Trade, Industry and Competition Minister Ebrahim Patel has hailed the South Africa Investment Conference (SAIC) for the massive investments it is bringing into the country.
South Africa will host its fourth SAIC in Johannesburg on 24 March 2022. The three previous conferences have resulted in significant progress towards the country’s investment targets.
“President Cyril Ramaphosa in 2018 committed to raising over R1.2 trillion worth of investments over a five-year period, and hosted three annual investment conferences, at which he set out the policy context and reforms, and the private sector provided feedback and made pledges to invest.
“Pledges received in the first three investment conferences amounted to roughly 64% of the five-year Investment Mobilisation Drive target of R1.2 trillion,” said the Minister.
At the third SAIC, pledges of about R774 billion were made.
Of the 152 investment announcements made previously, 45 projects have already been completed.
This means that the construction of the facility has been completed, or where it involves new machinery or equipment, these have been procured and installed; or that production has started.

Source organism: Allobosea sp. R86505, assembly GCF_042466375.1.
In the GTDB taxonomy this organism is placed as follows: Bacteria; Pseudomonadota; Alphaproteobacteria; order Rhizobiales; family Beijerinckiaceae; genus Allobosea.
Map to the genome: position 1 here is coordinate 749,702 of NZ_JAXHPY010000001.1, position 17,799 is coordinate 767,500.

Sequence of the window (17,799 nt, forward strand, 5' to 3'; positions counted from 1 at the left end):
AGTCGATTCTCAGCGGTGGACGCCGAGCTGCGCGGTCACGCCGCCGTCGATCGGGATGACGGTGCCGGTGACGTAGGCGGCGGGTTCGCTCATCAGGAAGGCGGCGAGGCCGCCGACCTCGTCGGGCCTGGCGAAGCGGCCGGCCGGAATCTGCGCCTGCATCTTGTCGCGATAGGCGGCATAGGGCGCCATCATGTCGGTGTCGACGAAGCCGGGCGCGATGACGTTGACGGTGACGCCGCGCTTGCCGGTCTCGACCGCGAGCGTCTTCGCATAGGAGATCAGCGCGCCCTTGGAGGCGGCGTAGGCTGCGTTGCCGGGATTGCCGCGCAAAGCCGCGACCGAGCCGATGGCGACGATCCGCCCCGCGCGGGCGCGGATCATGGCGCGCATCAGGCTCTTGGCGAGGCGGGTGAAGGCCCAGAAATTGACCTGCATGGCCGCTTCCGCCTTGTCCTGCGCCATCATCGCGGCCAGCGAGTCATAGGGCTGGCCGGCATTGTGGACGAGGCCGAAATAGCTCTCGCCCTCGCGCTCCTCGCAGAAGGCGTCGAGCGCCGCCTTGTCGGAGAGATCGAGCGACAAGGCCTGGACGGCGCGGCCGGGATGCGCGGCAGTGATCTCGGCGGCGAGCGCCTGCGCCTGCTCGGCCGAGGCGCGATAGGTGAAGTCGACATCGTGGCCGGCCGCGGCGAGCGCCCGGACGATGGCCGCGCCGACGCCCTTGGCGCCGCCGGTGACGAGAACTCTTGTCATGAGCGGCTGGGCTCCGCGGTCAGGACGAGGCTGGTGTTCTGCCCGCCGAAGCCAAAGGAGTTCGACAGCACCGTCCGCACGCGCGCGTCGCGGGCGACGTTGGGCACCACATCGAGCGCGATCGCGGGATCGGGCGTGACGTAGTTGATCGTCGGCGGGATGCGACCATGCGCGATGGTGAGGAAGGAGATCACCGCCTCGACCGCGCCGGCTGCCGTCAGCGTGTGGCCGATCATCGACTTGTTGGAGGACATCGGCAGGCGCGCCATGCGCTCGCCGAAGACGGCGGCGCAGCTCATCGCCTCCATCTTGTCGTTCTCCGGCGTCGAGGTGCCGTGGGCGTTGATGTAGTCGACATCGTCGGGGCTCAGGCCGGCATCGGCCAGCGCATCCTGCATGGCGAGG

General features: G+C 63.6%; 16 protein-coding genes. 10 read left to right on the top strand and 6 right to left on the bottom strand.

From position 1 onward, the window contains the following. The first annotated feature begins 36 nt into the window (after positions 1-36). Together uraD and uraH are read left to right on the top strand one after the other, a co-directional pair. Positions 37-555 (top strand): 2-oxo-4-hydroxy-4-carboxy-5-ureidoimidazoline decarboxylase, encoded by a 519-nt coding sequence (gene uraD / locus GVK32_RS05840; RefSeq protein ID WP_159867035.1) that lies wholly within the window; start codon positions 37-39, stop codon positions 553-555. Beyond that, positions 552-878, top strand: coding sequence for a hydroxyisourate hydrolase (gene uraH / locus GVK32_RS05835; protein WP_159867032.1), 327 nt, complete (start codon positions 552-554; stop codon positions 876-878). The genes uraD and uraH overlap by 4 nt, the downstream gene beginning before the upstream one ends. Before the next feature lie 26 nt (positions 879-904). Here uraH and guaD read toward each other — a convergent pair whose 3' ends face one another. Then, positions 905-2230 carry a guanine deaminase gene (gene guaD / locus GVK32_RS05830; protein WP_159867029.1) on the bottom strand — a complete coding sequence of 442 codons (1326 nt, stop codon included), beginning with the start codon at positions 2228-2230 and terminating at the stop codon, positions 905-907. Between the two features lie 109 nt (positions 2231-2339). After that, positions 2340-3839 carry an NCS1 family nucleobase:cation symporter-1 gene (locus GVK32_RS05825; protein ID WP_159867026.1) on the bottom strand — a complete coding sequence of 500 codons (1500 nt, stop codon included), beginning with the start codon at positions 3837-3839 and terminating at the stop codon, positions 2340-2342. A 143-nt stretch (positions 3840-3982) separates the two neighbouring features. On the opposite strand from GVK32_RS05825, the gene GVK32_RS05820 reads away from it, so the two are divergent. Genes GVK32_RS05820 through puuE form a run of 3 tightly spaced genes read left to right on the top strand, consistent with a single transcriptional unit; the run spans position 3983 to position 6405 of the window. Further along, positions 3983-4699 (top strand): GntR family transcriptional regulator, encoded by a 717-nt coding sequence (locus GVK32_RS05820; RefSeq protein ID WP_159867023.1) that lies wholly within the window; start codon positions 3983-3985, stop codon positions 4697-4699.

A further 57 projects are currently under construction. Fifteen projects are either progressing slowly or have been put on hold due to the impact of the Coronavirus Disease or economic factors, Minister Patel said.
“As of February 2022, those firms that have completed their reporting have advised that R314 billion (40.6%) of the committed investment pledges have been expended,” he added.
Companies back investment drive
Takalani Netshitenzhe, the Chief Officer: External Affairs at Vodacom, said four years ago at the first SAIC, the company pledged to invest R50 billion on fibre and mobile networks over a period of five years.
“We are living up to our pledge,” she said.
Naspers Director of Cooperate Affairs Helen Ndlovu said the company is committed to this year’s SAIC as a means of promoting South Arica as an attractive investment destination and re-establishing confidence in the economy.
Ndlovu added that Nasp-ers recognises the value of investment in unlocking the potential of South African companies and the role of these companies in creating jobs, stimulating growth and encouraging investor confidence.
“As Naspers, we have seen first-hand what the right investment, business support and partnerships can do in growing tech start-ups and also what the requisite digital skills training, opportunities and experience can do for young graduates entering the workplace,” said Ndlovu.
During the first conference in 2018, Naspers pledged R4.6 billion to invest in new technology start-ups and grow its existing South Africa businesses.
Pledges at previous conferences include pharmaceutical company Aspen’s R3.4 billion at the 2018 SAIC.
Aspen has already provided Africa with much of its first vaccine manufacturing capability (for the Johnson & Johnson vaccine), with an estimated 160 million doses produced in South Africa.
In 2018, Bidvest also announced a R1-billion investment in a liquefied petroleum gas (LPG) storage facility in Richards Bay. The 22 600 ton LPG storage facility has been commissioned and is the region’s largest import terminal.